We use the torque listing the shaft manufacturer publishes. There are differences in the way many of he manufacturers measure the torque, but the variances between the different methods are not that much. The torque changes if the tip is cut and / or the shaft is installed anyway. The number does give us a comparative measurement of how torsionally stiff the shaft is compared to others. This is more of a factor with regards to comparing the feel of the shaft than any performance metric. Lower torque shafts can feel stiffer than higher torque shafts within the same flex ranges and similar profiles. Lower torsional stiffness shafts in general will feel firmer, but 1 degree difference would be very difficult for most to notice. We did measure for a while but the variances were not significant and by publishing what they publish, there is no confusion with consumers that see one number on the shaft companies data vs our data.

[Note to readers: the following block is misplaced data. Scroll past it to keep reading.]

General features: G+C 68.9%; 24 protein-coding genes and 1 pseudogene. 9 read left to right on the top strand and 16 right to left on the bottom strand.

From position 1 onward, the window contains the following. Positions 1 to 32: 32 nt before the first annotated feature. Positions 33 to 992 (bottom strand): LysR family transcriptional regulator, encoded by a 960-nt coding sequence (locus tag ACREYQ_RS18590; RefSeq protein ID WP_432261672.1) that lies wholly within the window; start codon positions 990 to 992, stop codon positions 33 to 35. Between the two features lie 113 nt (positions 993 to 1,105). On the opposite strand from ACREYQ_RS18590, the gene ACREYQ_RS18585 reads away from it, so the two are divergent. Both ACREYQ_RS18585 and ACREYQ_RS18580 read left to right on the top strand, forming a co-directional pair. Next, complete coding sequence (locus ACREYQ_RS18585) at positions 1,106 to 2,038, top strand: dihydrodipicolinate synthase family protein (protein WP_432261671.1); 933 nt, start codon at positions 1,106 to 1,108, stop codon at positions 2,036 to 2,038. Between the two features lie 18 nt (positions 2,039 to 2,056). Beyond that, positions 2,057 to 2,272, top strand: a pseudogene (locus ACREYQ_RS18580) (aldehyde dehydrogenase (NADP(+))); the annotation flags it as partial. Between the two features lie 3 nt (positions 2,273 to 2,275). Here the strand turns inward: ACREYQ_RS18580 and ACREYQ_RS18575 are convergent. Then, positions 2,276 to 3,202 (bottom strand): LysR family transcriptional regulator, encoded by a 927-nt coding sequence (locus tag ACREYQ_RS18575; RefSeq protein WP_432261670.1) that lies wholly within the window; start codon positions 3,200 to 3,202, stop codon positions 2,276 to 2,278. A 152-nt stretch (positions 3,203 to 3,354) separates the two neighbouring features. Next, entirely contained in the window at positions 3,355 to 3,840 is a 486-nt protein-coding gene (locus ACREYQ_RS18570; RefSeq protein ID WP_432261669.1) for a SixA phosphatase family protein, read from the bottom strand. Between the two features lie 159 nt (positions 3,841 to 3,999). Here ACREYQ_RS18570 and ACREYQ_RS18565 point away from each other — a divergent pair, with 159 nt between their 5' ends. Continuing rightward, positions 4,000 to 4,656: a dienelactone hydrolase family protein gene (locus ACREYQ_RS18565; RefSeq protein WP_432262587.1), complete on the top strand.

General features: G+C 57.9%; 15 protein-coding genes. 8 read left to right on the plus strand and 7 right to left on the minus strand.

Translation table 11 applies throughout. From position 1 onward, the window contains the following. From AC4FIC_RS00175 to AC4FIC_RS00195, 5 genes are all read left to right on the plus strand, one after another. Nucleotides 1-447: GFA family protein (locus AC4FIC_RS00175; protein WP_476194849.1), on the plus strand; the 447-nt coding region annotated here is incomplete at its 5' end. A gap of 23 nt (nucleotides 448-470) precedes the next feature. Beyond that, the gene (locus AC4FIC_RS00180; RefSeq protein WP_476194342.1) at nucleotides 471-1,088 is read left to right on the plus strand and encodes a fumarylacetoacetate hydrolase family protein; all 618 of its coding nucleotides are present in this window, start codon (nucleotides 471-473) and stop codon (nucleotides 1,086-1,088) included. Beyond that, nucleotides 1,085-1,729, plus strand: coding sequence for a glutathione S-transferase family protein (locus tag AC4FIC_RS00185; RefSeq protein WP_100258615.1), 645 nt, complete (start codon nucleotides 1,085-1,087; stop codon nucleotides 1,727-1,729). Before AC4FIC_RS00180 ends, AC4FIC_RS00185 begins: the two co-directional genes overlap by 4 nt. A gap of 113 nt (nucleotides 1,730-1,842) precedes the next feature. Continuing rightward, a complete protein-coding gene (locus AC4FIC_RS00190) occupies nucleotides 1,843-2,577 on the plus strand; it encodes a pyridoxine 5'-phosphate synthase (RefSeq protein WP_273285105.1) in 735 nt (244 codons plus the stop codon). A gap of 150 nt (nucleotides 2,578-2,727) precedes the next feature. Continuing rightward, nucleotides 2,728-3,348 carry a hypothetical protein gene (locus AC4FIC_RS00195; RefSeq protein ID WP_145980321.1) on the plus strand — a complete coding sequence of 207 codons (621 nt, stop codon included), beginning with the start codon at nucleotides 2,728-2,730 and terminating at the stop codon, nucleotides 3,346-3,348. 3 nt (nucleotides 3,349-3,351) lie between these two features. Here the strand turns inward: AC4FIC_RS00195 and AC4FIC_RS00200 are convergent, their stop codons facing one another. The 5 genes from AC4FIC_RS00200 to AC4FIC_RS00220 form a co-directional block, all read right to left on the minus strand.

As far as our database that Jim keeps and updates, it is not something we send out. We do have all the shafts we carry listed in a worksheet that is on our website that has all the published specs. it does not have all the data we measure, but is still a good reference tool. You can download it and sort it anyway you want, by weight, torque, price, etc. The link is below to the article and if you scroll to the bottom you can access all the worksheets for wood shafts, iron shafts, etc. If you have questions about specific shafts you want to compare and you feel the published data does not give you enough information, you can contact me or Jim and we can dig out the data we have and see if there is something that is useful to add to the comparison.